Let me start by giving my thanks to Constance B Hieatt and Sharon Butler for bringing so many 14th century recipes to the public eye! So here are three versions:
- An Ordinance of Pottage: "Florey. Take flourys of rosys; wesch hem & grynd hen with almond mylke. Take brawn of capons grounden & do thereto. Loke hit be stondyng. Cast theryn sugure, & cast theron the leves of floure of the rose, & serve hit forth."
- Utilis Coquinario - book 3 of MS Cosin 14th C. Menus: " 32. To make a rosye. Tak braun of capounces or of hennes & hew it smal, & bray it in a morter & do perto grounde bred & tempre it vp with almounde melk, & and do into a pot & lye it with amodne & colour it with safroun. & do perto white gres & stere it weel, & tak roses & hewe hem smale & do into pe pot, & seth it all togedrere& ley it with eyre, & do perto sugre & salt, & dresch it, & strewe peron rede rose leaues & serue it forth."
- Diuersa Servicia - book 2 of MS Cosin 14th C. Menus: "For to make rosee, tak the flowrys of rosys and wasch hem wel in water, and after bray hem wel in a morter; & than tak almondys and temper hem, & seth hem, & after tak flesch of capons or of hennys and hac yt smale, & than bray hem wel in a morter, & than do yt in the rose so that the flesch acorde wyth the mylk, & so that the mete be charchaunt: & after do yt to the fyre to boyle, & do therto sugur & safroun that yt be wel ycolowrd & rosy of leuys of the for seyde flowrys,& serue yt forth."
"Take brawn of capons grounden and do thereto". Brawn nowadays is often known as head cheese and is made by boiling meat along with the bones to get gelatin. But as a medieval term, the word is middle English and comes from the old French word "Braon", which means the fleshy part of the leg. So we know what bit of the capon we are to use, yay!
Sadly as I have no probably mourned in previous posts, capons aren't available here, and I had to make do with chicken thighs. On a side note, apparently the Australian ban on capons was based on them being chemically castrated in the 60s and so if you can find someone to manually castrate the roosters and grow them, you could theoretically get capons here. Anyone? Anyone? Pretty please with sugar on top? Anyway, I have wandered off...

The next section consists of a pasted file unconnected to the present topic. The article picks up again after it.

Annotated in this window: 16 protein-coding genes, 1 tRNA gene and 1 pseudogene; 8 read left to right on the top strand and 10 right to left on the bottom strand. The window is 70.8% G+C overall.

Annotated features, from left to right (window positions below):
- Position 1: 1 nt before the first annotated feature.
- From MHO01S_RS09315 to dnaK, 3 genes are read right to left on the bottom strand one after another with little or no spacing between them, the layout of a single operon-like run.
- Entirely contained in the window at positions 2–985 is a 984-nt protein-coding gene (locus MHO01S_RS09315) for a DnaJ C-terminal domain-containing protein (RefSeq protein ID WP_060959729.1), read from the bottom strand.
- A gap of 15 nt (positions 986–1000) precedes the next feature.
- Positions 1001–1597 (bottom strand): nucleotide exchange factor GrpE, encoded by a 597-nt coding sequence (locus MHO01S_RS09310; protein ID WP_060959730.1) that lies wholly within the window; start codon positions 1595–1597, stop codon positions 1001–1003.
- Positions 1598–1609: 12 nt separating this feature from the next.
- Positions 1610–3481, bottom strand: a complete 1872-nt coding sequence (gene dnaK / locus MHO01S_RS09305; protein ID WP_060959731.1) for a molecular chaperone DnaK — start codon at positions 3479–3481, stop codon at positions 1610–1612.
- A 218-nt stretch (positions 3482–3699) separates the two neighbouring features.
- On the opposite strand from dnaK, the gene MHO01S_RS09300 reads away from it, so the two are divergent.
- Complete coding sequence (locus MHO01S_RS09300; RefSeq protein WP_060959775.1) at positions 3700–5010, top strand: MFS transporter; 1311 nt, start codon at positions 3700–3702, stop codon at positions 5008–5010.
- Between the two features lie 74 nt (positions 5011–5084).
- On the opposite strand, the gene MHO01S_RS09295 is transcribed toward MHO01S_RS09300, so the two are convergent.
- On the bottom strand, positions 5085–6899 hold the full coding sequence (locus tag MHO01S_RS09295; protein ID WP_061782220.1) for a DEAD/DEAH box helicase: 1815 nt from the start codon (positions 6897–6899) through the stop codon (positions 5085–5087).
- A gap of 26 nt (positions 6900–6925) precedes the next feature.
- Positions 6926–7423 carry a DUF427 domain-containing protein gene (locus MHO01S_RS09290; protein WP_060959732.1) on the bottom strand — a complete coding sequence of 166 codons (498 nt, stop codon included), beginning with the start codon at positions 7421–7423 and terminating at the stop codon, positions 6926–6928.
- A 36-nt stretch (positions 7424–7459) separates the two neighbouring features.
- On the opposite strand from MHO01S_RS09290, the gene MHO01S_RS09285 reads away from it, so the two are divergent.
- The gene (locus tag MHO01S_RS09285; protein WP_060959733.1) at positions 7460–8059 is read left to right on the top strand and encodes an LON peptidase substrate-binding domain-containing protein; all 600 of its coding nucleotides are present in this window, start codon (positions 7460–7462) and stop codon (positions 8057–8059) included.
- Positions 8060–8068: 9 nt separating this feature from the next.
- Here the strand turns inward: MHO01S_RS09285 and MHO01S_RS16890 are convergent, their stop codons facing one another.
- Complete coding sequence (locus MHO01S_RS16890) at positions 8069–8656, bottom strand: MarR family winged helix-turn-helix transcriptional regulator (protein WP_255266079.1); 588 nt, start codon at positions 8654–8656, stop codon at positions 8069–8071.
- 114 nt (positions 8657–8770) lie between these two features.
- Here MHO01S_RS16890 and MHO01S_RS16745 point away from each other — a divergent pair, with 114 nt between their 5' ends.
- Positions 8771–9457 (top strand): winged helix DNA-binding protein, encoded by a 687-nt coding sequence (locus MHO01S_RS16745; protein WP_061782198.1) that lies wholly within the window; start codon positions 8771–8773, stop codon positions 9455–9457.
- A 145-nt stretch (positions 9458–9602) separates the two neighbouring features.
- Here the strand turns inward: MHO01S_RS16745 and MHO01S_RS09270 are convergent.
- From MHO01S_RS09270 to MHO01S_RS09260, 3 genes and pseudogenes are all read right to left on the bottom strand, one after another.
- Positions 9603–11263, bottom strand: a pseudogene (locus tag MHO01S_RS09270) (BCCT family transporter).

So, here comes for me, one of the big questions of the recipe. Is the meat cooked before grinding? In the second and third versions of the recipe, the ground meat is cooked (whether for a second time or not is unclear). Does it make a difference either way?
Well, guess I better find out eh? So I try a few ways. Method 1. Grind the almonds with water and rose petals and half a teaspoon of rosewater. Add ground chicken thighs and cook the mixture until it is thoroughly cooked. Season with sugar. Result - ok, but a bit on the bland side of things. Texturally, the almonds were a bit grainy - I should have ground them more finely. I was also concerned with cooking the raw ground chicken in the almond milk, that it would either burn around the edges (trying to cook a thick soupy liquid) or that the chicken itself would not be properly cooked through, which was a worry from a food safety point of view.
Method 2. Cook the chicken thighs in stock. Use a bit of the stock to grind the almonds and rose petals and rosewater. Grind up the cooked thighs and mix in with the almond milk. Result? Tasty tasty. The flavour and salt from the chicken stock was a big help to the blandness and the texture was more pleasing.
250g chicken thighs
8 dried rosebuds
1/2 teaspoon rosewater
1/3 cup blanched almonds
2 cups of chicken stock